In Ruble Crisis, Belarus Balances Between Russia and the West

In Ruble Crisis, Belarus Balances Between Russia and the West
Belarusian President Alexander Lukashenko and Russian President Vladimir Putin take part in the Eurasian Economic Union summit at the Kremlin, Moscow, Russia, Dec. 23, 2014 (AP Photo/RIA Novosti, Alexei Druzhinin).

Yesterday, the Belarusian ruble rebounded slightly in international currency markets for the first time since the Russian ruble plummeted in value in December. The gain follows emergency steps taken earlier this month by Belarus’ central bank to devalue the ruble by 7 percent, increase the main refinancing rate and add a new export tax on potash, all in an attempt to manage the fallout from Russia’s sudden economic crisis. This in turn followed a move in late December to replace Belarus’ prime minister and the head of the central bank in order to aggressively respond to the currency drop.

The close ties between the two currencies reflect the close ties between Moscow and Minsk. Russia is Belarus’ primary trading partner and closest ally, and the conflict in Ukraine has placed Belarus—and in particular its long-serving dictator, President Alexander Lukashenko—in a tricky position. As I wrote in World Politics Review in March 2014, just after Russia seized control of Crimea:

Lukashenko has just witnessed two of his worst nightmares in neighboring Ukraine. First, he watched as a mass movement in the streets of Kiev overthrew Viktor Yanukovych, a fellow client of Russian President Vladimir Putin. Then the Russian Duma voted to give Putin the power to violate Ukraine’s sovereignty in order to “protect Russia’s interests and those of Russian-speakers,” which Putin promptly did. Since at least 70 percent of Belarusians are Russian-speakers (though only 8 percent are ethnic Russians), and all of Belarus lies within a day’s drive of Moscow, Russia has established a precedent in Ukraine that could easily justify sending tanks to Minsk.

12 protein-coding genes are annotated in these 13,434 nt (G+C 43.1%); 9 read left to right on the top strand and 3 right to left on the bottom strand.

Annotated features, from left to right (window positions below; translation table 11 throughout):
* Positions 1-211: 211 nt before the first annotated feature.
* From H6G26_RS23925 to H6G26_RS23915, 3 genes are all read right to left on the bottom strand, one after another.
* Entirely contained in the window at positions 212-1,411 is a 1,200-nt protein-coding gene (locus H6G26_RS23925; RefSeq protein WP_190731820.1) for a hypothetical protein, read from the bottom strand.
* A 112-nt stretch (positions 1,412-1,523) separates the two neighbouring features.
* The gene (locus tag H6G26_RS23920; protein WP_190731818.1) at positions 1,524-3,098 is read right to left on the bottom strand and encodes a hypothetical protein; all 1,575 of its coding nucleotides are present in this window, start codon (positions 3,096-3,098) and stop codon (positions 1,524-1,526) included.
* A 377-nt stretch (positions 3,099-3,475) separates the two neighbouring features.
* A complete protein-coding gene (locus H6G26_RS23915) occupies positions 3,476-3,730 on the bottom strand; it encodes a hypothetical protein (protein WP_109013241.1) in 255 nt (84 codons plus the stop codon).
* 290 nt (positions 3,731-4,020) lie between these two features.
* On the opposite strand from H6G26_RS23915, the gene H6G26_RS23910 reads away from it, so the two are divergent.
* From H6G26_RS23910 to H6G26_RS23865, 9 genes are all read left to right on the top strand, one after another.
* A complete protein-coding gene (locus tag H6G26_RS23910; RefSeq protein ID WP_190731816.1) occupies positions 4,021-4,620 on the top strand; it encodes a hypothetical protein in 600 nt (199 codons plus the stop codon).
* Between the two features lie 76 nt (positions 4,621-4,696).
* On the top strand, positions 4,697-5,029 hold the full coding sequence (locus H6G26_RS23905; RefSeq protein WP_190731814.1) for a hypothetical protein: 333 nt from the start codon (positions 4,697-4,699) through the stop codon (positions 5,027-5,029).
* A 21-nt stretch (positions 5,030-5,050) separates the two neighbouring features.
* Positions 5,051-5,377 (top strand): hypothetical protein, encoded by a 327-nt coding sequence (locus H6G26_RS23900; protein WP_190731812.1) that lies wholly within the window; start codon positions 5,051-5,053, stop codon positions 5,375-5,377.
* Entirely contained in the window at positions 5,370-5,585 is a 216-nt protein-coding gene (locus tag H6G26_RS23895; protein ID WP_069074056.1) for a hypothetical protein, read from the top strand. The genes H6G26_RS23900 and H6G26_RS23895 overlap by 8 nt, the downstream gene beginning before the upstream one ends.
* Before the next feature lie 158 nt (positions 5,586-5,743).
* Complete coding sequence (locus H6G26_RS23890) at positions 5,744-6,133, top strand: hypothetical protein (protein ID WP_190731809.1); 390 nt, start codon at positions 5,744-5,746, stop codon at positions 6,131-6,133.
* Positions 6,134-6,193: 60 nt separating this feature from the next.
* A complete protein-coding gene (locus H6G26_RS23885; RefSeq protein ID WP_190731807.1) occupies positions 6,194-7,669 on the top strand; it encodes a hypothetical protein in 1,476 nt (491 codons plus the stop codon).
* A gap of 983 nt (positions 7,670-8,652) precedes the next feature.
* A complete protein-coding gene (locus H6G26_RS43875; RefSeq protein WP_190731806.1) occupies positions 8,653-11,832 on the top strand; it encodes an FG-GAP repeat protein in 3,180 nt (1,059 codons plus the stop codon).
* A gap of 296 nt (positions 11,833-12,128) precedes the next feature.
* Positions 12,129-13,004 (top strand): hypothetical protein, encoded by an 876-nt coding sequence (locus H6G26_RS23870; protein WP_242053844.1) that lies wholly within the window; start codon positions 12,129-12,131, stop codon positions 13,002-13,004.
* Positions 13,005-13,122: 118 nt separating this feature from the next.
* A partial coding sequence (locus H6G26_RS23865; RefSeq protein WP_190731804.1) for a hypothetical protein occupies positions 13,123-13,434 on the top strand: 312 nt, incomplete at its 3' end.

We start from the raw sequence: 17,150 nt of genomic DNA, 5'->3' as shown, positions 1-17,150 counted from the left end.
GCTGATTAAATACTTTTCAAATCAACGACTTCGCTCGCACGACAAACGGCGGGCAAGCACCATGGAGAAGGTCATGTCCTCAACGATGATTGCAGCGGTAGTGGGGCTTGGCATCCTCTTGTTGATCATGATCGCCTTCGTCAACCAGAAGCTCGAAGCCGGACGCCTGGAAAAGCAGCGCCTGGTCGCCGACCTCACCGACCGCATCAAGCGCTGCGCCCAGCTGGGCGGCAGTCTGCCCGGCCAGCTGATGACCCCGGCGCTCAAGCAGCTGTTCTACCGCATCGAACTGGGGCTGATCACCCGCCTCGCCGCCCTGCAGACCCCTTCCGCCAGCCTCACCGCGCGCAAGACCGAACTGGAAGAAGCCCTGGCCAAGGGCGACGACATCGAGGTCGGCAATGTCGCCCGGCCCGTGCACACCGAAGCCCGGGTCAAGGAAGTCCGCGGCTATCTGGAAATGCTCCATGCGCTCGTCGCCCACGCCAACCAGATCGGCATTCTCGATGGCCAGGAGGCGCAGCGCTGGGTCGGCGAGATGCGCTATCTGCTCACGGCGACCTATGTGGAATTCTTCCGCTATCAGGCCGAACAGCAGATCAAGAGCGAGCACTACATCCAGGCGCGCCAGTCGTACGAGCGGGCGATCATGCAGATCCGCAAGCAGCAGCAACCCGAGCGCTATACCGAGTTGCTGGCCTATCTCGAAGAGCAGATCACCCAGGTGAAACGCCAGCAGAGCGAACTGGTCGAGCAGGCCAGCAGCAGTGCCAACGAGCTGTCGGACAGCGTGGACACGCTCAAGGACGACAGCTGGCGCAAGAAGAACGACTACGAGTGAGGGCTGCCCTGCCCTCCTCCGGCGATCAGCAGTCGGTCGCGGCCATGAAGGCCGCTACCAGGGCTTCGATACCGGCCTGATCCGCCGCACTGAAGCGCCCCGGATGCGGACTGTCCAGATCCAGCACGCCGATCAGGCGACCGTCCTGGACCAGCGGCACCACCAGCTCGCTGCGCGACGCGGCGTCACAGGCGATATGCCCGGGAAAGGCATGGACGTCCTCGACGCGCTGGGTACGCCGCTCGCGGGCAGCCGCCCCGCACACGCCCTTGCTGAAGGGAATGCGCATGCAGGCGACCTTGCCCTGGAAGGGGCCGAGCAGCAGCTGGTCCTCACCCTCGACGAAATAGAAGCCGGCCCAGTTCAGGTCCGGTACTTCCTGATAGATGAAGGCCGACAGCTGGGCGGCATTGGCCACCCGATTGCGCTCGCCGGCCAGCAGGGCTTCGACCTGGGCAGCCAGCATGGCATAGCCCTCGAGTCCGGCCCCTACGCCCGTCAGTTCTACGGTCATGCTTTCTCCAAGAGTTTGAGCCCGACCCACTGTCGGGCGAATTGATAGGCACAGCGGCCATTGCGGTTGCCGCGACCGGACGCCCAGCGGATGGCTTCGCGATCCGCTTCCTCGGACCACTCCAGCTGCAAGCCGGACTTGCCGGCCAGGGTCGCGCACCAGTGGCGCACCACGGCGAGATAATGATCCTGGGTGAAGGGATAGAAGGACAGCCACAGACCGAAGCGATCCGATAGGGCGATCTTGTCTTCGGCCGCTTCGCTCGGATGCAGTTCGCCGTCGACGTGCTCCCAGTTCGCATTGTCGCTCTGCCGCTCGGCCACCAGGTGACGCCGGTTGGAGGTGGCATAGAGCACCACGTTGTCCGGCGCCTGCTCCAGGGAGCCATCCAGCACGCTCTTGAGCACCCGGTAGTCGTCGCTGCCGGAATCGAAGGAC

Relations between Putin and Lukashenko have always been complicated, even before the Ukraine crisis, as David Marples explained for World Politics Review in 2013:

Keep reading for free!

Get instant access to the rest of this article by submitting your email address below. You'll also get access to three articles of your choice each month and our free newsletter:

Or, Subscribe now to get full access.

Already a subscriber? Log in here .

What you’ll get with an All-Access subscription to World Politics Review:

A WPR subscription is like no other resource — it’s like having a personal curator and expert analyst of global affairs news. Subscribe now, and you’ll get:

  • Immediate and instant access to the full searchable library of tens of thousands of articles.
  • Daily articles with original analysis, written by leading topic experts, delivered to you every weekday.
  • Regular in-depth articles with deep dives into important issues and countries.
  • The Daily Review email, with our take on the day’s most important news, the latest WPR analysis, what’s on our radar, and more.
  • The Weekly Review email, with quick summaries of the week’s most important coverage, and what’s to come.
  • Completely ad-free reading.

And all of this is available to you when you subscribe today.